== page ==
My hosts on this holiday could not have been more gracious, generous, fun and just plain lovely. I don't remember when I have laughed so much, ate so much and had such a fun and relaxing time with a group of friends. Thanks guys!
The first full day in Budapest was a lot of walking. As it was a national holiday, the centre of town wasn't as busy as it would normally be. This meant that those of us who have less sense and will stand in the middle of the street to try to get a photograph of the stunning architecture in the city centre will not get mowed down by traffic.
Let me tell you, Budapest has some incredible architecture. I ran out of superlatives very early on in the day and felt like a broken record when I kept saying the words "magnificent" "beautiful" and "stunning" over and over again.One of my favourite buildings was the Hungarian Royal Post Savings Bank or Postatakarekpenztar on Hold Utca (Moon Street) was designed by Ödön Lechner. This architect was heavily influenced by the Art Nouveau and Hungarian folk art. Over the length of this trip, Mr Lechner has shot into my top ten list of favourite architects. My photographs don't even come close to capturing the beauty of this building. Later on, I am hoping to be forwarded some of the photographic efforts of my traveling companions who also took photos (with better cameras that have non-scratched lenses). I'll replace my pictures with theirs (without taking credit - really! Would I do that?)so that you can get a better idea of what we saw.This building was across the street from the Postatakarekpenztar and has yet to be restored as it's neighbour has. The damage from World War II and the 1956 Revolution is still very apparent.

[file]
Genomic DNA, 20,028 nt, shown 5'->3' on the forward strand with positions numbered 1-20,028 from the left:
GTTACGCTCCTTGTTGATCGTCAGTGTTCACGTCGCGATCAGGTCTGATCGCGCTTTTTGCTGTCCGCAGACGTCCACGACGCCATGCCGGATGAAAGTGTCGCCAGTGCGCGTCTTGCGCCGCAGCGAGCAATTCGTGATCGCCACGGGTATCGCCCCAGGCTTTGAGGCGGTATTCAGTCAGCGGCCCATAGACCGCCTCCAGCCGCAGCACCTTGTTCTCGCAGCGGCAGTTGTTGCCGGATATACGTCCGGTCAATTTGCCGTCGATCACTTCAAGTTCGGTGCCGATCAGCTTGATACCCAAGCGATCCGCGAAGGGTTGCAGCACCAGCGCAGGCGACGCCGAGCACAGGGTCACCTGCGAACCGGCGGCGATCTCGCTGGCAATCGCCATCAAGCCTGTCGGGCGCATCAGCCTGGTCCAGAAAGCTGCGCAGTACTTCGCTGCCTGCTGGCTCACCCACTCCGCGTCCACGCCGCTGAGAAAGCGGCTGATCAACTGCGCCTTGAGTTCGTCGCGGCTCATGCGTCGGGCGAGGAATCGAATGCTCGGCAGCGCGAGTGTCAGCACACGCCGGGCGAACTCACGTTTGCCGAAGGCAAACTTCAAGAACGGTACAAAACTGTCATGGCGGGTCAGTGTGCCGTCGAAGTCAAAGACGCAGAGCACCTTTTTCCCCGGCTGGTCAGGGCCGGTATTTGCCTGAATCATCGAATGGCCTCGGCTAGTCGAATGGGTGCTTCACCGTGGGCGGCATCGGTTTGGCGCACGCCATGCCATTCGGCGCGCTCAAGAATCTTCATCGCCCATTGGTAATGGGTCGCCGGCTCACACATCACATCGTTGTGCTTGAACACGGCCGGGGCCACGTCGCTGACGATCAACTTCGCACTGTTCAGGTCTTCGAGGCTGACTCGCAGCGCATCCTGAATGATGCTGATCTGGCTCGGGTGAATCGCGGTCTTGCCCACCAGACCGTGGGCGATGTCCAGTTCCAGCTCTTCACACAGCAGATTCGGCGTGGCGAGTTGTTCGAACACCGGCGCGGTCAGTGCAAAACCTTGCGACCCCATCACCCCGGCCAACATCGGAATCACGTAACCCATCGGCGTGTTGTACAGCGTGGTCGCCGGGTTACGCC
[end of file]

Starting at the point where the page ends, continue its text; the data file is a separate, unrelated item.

During my first visit to the UK back in 1992 I saw a bit of bomb damage on London's Victoria and Albert museum. It was the very first actual evidence I had ever seen of war. It horrified me then and it still upsets me today. I was told that the bomb damage on the London museum was left as a reminder of what war can do. This bomb damage hasn't been repaired yet. Hungarians probably do not need to be reminded of war. Their history is one invasion after another.
By design our stroll through the banking district led us to the front steps of St Stephen's Basilica. St Stephan or Szent István was the first king of Hungary. His mummified right hand can be seen in it's reliquary in a side chapel toward the back of the basilica. If you'd like to see the reliquary lit up, it will cost you a single 100 Hft coin. This is a bargain few can resist. St Stephen's has a particularly beautiful interior.
I was unable to capture properly due to the fact that my camera is rubbish and the light levels were very low. The above photo is the only one from the church interior that I deem suitable to put on the blog.
We then went off to lunch at The New York Cafe as mentioned in a previous post.